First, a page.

You can get away through any protocol conversation in crypto by saying "But its not composable bro" like you did when you just added zk to the bio or name of your project at the start of 2023 but like everything interesting but overhyped Composability is just known and there is a chasm of difference between knowing and understanding something.
In the rapidly changing world of the Web3 ecosystem, a variety of blockchains and layer solutions have come up, each with its own way of ensuring security and trust. This multi-chain setup, driven by the ongoing challenge of scalability, is more than just a trend—it's a new reality that's here to stay.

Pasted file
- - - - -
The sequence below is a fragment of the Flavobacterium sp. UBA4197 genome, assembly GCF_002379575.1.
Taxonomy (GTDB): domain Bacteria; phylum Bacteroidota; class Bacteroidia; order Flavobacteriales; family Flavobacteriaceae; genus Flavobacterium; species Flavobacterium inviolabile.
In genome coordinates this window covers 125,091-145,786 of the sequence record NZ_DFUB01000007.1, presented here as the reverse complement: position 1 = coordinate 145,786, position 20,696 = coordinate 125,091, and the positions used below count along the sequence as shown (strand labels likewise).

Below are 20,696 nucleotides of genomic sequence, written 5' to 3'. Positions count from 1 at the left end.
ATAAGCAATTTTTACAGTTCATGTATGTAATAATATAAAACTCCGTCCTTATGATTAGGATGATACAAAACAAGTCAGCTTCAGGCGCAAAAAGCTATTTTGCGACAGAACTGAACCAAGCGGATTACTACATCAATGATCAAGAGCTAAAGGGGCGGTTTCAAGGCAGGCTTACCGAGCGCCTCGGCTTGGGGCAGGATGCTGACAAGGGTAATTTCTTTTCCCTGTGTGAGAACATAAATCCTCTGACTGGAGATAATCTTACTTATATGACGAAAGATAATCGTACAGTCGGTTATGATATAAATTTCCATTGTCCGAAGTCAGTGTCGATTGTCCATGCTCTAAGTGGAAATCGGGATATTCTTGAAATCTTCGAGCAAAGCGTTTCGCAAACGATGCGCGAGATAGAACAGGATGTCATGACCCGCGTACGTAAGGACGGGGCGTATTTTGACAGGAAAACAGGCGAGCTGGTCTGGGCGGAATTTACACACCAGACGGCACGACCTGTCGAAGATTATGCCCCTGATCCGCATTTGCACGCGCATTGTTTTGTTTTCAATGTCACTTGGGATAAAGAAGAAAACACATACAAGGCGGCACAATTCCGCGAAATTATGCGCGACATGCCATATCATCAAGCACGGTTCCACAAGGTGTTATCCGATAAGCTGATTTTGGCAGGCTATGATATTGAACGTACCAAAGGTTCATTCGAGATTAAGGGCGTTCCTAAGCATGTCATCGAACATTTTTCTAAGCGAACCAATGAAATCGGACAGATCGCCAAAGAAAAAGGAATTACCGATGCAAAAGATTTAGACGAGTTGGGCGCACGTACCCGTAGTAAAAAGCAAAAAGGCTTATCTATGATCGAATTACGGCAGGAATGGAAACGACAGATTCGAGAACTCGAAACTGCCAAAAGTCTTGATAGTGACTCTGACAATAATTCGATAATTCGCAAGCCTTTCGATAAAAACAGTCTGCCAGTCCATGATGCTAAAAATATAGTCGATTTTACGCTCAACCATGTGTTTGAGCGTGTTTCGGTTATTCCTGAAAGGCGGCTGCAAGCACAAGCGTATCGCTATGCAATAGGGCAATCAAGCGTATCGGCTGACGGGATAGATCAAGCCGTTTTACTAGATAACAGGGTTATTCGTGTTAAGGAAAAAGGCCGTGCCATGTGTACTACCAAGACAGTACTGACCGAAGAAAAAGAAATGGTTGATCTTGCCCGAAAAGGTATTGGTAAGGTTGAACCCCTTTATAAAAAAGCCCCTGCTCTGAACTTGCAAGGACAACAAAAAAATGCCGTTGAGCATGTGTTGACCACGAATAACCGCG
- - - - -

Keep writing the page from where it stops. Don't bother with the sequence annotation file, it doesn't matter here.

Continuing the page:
However, as these different blockchains continue to grow, they face a common problem - they work in isolation, unable to talk to each other natively. This is where interoperability becomes important. At the heart of this interoperability are cross-chain bridges: smart systems that act as connectors. They help in the smooth transfer of different kinds of data – from assets and contract activations to proofs and state changes – across different blockchain networks. In this article, we will explore the details of these bridges, the complexities in their design, and what the future holds for them.
The primary objective of this post is to illustrate that tokens held on various blockchain networks through different bridges exhibit distinct security profiles and values, despite the fact that their purpose is to represent the same underlying assets.
TLDR; Usage of coincidences of wants in cross-chain transfers might help reduce gas fees and wait time